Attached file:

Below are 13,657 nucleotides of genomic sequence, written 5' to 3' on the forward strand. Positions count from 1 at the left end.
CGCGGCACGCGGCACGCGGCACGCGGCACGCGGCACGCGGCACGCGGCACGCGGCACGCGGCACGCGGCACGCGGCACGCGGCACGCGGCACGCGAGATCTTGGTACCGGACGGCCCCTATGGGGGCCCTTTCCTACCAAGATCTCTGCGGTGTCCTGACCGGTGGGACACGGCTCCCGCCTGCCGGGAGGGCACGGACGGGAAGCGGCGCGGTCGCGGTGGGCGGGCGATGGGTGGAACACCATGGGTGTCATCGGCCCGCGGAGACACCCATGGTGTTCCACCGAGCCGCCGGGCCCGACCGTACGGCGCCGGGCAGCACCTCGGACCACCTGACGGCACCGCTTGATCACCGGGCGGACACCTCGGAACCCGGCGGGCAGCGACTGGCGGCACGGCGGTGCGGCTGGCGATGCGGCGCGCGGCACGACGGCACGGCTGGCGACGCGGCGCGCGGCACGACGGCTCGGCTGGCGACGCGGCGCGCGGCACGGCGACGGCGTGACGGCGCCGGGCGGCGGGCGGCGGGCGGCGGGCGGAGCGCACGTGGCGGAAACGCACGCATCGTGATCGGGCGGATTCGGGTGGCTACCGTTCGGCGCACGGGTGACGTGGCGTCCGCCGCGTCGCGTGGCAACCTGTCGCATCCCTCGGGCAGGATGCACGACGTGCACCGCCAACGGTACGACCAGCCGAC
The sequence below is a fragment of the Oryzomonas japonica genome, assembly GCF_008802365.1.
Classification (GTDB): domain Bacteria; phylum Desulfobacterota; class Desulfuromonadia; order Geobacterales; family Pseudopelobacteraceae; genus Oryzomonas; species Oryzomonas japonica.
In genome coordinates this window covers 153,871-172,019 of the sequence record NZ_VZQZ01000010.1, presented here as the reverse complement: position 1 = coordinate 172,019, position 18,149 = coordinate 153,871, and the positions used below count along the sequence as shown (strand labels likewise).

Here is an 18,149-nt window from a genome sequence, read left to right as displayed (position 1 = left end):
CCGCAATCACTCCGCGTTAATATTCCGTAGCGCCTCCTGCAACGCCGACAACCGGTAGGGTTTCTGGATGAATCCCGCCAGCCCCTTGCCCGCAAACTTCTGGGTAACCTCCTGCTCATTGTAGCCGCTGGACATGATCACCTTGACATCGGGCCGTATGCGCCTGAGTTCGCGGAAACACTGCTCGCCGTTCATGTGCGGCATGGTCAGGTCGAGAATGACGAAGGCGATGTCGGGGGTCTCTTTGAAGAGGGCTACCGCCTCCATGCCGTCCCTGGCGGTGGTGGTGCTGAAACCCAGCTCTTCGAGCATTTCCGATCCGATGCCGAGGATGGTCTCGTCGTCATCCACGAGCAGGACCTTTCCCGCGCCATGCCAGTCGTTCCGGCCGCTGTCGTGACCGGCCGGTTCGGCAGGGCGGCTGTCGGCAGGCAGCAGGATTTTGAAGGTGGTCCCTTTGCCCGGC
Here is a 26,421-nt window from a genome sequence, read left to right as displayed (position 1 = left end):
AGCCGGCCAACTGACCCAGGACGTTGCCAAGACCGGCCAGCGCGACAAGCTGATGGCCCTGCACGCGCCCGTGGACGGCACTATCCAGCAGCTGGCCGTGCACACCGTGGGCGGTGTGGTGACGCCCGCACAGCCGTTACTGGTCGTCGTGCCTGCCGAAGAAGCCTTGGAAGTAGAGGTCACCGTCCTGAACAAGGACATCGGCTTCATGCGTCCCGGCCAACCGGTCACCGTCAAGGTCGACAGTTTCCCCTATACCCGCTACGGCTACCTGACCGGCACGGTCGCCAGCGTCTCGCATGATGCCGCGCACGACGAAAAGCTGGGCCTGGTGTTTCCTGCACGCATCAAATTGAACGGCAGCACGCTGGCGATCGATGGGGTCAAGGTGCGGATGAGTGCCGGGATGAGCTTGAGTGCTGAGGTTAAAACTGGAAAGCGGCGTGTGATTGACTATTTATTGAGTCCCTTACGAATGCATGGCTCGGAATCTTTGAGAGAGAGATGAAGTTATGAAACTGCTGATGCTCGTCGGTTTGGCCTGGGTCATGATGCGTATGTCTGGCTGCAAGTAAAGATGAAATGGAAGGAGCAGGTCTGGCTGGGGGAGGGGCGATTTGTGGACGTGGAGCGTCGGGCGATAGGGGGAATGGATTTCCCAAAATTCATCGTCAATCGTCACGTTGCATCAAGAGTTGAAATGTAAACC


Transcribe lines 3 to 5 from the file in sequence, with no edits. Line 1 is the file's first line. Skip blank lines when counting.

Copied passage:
The sequence below is a fragment of the Oryzomonas japonica genome, assembly GCF_008802365.1.
Classification (GTDB): domain Bacteria; phylum Desulfobacterota; class Desulfuromonadia; order Geobacterales; family Pseudopelobacteraceae; genus Oryzomonas; species Oryzomonas japonica.
In genome coordinates this window covers 153,871-172,019 of the sequence record NZ_VZQZ01000010.1, presented here as the reverse complement: position 1 = coordinate 172,019, position 18,149 = coordinate 153,871, and the positions used below count along the sequence as shown (strand labels likewise).